The United States, like its allies Britain and France, has long maintained influence and indirect control in Africa through financial institutions such as the World Bank, International Monetary Fund, and African Development Bank. It has exerted political influence using aid organizations such as USAID and NGOs like the National Endowment for Democracy, Freedom House and others.
With programs such as the Pan-Sahel Initiative, later broadened into the Trans-Saharan Counterterrorism Initiative, Washington managed to provide military and financial assistance to compliant countries in North Africa – a policy whose practical application meant that the US military became the dominant force in the Sahel region, supplying the human and material resources for which the governments of the region were starved. Naturally, this meant an implicit subservience to US military command. In 2013 alone, AFRICOM conducted joint exercises with fourteen African nations, leading land, sea, and air-based operations.
In 2007 the Bush administration created US Africa Command (AFRICOM) to act as the umbrella organization under which all US military activity in Africa would fall. AFRICOM became an officially independent command a year later, and in the seven years its scope of activity has broadened tremendously, with its direct or indirect presence extending into nearly every country on the continent. “AFRICOM advances US national interests and promotes regional security, stability, and prosperity.” Ostensibly, the US military acts to defend ‘democracies’ in Africa for the collective betterment of the people of the continent. As Deputy Assistant Secretary of Defense Theresa Whelan stated in 2007, “AFRICOM is about helping Africans build greater capacity to assure their own security.”
However, a more critical analysis would question exactly how Washington defines “security, stability, and prosperity,” and perhaps most importantly, whose prosperity they’re principally interested in. Vice-Admiral Robert Moeller, military deputy to former commander of AFRICOM General William ‘Kip’ Ward, provides the answer when he told an AFRICOM conference in 2008 that AFRICOM’s goal was “protecting the free flow of natural resources from Africa to the global market.” Furthermore, Moeller wrote in 2010, “Let there be no mistake. AFRICOM’s job is to protect American lives and promote American interests.”
AFRICOM is to provide a military presence to ensure the continued exploitation of Africa for the enrichment of finance capital, and the maintenance and expansion of US hegemony on the continent. China is rapidly challenging US economic hegemony in Africa. Having invested in a variety of sectors from mining and oil, to telecommunications and banking, China has made itself into a viable alternative to US, World Bank, and IMF investment and aid. Naturally, this has upset the political and corporate establishment in the US who see in China a threat to their power. Professor and China scholar Deborah Brautigam noted in 2013,“Chinese imports and exports, outbound investment aid, and export finance are all sharply on the rise. For example, trade between China and Africa rose from $10 billion in 2000 to $166.3 billion in 2011… [In 2012] Chinese leaders announced a goal of $20 billion in finance to African countries by 2015. If carried out, an average of between $6 and $7 billion would flow to Africa per year.” Brautigam’s numbers illustrate the fact that it is only slightly below yearly US total investment in the continent ($9 billion) and so US policy in Africa should be understood within the context of checking China’s growing power and influence.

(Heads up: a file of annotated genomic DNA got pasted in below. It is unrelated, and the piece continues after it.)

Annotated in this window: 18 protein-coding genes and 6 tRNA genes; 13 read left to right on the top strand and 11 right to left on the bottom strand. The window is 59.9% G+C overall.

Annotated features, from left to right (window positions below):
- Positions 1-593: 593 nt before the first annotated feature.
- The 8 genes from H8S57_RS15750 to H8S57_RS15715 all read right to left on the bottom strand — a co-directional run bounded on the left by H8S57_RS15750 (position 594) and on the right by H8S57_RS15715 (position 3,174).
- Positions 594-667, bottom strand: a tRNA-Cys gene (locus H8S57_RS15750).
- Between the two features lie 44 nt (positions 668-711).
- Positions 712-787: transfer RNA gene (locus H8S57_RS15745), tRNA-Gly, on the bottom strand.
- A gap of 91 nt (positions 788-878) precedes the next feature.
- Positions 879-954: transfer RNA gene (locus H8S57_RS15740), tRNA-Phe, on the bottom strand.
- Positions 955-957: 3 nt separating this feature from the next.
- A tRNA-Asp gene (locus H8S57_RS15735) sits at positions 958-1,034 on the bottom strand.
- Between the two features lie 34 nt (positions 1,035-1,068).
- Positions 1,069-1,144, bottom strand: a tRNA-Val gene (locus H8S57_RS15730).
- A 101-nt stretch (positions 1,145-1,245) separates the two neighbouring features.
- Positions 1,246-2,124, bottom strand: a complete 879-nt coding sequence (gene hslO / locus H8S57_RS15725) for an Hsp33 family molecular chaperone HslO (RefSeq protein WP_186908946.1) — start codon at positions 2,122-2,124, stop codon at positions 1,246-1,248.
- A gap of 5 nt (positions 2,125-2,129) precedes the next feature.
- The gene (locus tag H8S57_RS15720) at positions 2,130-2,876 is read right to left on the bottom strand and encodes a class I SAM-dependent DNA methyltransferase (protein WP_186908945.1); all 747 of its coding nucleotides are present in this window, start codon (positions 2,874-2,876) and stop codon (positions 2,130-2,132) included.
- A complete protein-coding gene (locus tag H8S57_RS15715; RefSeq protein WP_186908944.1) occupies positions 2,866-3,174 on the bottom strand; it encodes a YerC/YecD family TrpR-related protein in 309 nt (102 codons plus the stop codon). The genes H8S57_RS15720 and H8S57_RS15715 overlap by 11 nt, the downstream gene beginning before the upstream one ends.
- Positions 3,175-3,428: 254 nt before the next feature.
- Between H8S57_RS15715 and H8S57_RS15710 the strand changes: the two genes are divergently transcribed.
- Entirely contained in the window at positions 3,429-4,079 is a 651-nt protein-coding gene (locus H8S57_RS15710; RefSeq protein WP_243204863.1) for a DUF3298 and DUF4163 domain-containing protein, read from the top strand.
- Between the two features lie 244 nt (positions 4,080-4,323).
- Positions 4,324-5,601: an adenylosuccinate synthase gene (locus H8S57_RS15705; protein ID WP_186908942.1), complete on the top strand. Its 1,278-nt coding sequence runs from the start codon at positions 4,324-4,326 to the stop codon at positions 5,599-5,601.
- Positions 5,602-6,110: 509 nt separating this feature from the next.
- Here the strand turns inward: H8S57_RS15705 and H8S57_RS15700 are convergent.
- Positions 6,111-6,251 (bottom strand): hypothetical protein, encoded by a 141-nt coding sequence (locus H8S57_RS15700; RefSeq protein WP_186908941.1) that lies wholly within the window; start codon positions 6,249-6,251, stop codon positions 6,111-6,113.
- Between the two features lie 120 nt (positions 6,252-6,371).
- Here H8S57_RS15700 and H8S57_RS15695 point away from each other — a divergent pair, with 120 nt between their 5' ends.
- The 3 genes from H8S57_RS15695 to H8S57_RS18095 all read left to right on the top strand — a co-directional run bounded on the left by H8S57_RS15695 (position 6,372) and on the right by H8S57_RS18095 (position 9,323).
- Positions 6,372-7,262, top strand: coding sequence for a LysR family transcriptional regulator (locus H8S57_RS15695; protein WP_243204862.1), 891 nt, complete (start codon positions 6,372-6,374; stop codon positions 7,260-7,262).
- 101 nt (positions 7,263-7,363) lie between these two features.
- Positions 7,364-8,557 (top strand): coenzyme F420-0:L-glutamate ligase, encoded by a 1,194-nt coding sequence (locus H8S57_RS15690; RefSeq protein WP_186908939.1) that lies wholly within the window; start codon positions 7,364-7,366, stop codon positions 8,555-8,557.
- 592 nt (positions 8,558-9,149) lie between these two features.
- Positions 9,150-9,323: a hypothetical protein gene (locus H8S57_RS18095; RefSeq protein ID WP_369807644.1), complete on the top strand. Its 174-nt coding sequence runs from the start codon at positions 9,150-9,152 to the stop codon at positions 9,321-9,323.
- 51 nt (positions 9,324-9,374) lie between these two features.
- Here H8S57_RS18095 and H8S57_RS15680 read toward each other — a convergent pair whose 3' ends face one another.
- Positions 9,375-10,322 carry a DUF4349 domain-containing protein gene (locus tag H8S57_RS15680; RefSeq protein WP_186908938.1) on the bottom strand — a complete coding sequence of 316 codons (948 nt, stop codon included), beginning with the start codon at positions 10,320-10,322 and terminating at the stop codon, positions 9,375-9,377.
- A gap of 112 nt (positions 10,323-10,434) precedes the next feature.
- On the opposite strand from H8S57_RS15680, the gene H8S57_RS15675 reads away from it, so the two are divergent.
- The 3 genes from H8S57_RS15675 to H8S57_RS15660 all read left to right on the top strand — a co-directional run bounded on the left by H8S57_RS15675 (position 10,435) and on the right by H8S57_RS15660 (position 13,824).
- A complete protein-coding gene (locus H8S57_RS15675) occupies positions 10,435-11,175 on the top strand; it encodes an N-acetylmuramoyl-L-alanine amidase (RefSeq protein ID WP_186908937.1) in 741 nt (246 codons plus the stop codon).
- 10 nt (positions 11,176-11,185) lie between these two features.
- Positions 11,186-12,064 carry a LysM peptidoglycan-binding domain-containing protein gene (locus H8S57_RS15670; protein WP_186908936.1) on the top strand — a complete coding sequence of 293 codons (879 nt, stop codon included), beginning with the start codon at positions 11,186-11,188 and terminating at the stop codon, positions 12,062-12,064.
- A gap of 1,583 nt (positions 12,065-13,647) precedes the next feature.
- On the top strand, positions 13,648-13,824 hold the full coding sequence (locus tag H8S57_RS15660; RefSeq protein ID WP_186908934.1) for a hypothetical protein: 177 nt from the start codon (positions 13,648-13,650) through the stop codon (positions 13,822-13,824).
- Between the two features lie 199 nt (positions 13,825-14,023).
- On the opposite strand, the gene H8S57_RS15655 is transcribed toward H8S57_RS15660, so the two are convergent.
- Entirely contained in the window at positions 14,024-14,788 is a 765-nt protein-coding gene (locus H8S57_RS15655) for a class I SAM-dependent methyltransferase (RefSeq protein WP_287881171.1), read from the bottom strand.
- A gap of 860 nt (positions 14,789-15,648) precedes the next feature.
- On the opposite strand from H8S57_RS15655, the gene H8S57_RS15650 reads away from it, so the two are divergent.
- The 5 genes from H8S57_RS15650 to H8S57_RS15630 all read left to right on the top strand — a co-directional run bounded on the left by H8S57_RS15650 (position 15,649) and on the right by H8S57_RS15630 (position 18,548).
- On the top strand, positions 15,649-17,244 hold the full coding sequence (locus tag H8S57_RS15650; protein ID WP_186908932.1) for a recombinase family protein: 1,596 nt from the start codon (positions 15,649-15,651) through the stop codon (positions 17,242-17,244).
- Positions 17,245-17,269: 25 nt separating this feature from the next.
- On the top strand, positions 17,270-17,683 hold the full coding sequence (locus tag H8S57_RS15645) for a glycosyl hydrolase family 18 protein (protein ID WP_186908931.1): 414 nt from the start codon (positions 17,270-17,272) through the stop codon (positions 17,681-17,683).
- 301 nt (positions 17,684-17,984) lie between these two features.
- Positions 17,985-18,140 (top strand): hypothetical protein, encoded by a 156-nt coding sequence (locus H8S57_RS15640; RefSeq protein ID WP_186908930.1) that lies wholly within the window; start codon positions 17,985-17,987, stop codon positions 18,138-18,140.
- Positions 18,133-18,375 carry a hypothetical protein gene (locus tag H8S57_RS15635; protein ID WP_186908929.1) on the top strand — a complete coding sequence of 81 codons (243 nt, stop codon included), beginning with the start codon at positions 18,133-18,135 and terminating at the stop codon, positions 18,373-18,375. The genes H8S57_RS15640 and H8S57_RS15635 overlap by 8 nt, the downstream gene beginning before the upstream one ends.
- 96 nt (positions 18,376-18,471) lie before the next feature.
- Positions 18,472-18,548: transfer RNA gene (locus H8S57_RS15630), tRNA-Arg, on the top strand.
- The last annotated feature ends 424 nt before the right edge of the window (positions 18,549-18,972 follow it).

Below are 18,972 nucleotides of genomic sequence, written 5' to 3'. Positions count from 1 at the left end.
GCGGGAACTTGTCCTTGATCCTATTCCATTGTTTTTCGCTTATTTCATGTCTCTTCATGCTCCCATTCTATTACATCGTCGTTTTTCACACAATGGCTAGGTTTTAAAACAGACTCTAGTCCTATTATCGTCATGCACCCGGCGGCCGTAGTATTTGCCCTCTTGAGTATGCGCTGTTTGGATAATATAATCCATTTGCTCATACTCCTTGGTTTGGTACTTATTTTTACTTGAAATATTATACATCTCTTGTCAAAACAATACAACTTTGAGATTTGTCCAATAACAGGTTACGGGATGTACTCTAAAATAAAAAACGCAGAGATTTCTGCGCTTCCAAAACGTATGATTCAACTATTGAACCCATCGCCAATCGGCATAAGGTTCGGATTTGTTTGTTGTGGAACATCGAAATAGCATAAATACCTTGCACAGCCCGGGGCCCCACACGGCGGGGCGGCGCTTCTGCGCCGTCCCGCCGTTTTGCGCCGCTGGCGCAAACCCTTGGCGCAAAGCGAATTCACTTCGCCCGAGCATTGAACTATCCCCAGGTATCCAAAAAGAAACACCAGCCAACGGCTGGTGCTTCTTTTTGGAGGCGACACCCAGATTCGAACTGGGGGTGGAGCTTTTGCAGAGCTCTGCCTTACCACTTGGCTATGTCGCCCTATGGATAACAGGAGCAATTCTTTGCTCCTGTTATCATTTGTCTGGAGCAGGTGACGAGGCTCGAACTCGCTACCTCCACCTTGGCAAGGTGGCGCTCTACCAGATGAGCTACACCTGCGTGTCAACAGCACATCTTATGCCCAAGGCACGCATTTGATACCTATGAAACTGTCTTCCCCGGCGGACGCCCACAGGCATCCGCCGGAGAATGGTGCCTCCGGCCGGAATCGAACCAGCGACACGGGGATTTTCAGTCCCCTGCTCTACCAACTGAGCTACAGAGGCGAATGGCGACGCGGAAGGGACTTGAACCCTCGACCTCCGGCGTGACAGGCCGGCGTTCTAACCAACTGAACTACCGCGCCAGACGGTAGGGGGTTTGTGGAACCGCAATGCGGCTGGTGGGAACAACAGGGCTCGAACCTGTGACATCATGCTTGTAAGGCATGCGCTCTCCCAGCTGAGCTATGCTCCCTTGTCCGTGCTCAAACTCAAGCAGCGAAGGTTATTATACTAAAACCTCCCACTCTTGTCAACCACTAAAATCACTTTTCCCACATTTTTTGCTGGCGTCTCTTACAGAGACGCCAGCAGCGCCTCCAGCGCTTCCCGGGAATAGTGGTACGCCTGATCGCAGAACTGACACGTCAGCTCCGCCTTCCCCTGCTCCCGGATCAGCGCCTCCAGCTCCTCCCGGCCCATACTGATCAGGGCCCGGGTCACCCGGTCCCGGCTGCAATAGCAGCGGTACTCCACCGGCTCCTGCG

One example is the US-sponsored break up of Sudan and the creation of South Sudan. n order to power its massive industrial sector and population, China has become the world’s leading energy importer, with lucrative contracts all over the world. However, Beijing’s primary oil source in Africa was Sudan, which accounted for 8 percent of China’s total oil imports (China being the recipient of a whopping 78% of total Sudanese exports). With the oilfields being located primarily in the south of the country, the US led the charge to dismantle Sudan and create a South Sudan that would be dependent on US finance and military muscle (provided by AFRICOM and US clients such as Uganda and Rwanda) for its very survival. The continuing violence and bloodshed in South Sudan – a result of internal power struggles between competing US aligned factions – is merely collateral damage in Washington’s growing proxy war with China.
All over Africa, the United States has tried to check the growing influence of China [ who choose to prefer the tactic of money in the banks of those it courts rather than boots on the ground - Socialist Banner]. From Nigeria to South Africa, Angola to Sudan, the US is engaging in a widespread proxy war with the expressed intention of maintaining its dominant position in Africa. Using its vast military resources, Washington seeks to cement its African hegemony using the same colonial tactics as every other empire that came before it.